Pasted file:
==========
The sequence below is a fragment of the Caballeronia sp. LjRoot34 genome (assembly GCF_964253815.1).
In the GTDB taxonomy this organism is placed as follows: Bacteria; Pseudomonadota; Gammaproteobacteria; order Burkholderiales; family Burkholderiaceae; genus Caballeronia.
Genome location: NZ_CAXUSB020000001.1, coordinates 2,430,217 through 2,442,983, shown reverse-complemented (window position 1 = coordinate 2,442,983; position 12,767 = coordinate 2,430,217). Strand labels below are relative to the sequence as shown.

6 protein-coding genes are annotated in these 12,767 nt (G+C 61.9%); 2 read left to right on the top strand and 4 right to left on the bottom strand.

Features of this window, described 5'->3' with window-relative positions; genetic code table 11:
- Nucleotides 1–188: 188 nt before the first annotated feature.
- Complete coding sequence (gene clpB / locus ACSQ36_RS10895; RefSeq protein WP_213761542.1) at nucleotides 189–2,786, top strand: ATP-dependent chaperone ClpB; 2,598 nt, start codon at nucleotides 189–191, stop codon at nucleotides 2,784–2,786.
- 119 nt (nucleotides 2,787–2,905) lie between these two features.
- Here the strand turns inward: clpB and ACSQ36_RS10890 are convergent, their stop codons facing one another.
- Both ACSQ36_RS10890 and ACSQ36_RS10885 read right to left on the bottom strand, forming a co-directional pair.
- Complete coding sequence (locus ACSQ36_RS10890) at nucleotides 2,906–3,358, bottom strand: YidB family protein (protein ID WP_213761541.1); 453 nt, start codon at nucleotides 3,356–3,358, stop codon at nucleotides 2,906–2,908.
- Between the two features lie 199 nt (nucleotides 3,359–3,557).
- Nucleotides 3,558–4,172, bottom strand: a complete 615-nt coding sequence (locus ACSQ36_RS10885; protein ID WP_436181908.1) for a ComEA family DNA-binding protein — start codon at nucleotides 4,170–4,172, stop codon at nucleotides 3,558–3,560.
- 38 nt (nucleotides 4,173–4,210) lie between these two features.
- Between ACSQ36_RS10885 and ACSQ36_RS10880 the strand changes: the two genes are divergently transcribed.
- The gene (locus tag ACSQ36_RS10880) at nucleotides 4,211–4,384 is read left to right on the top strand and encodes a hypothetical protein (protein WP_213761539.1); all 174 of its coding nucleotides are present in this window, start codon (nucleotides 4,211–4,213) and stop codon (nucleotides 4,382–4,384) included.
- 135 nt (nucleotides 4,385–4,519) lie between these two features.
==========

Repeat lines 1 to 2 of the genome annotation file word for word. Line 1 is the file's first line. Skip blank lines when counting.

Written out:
The sequence below is a fragment of the Caballeronia sp. LjRoot34 genome (assembly GCF_964253815.1).
In the GTDB taxonomy this organism is placed as follows: Bacteria; Pseudomonadota; Gammaproteobacteria; order Burkholderiales; family Burkholderiaceae; genus Caballeronia.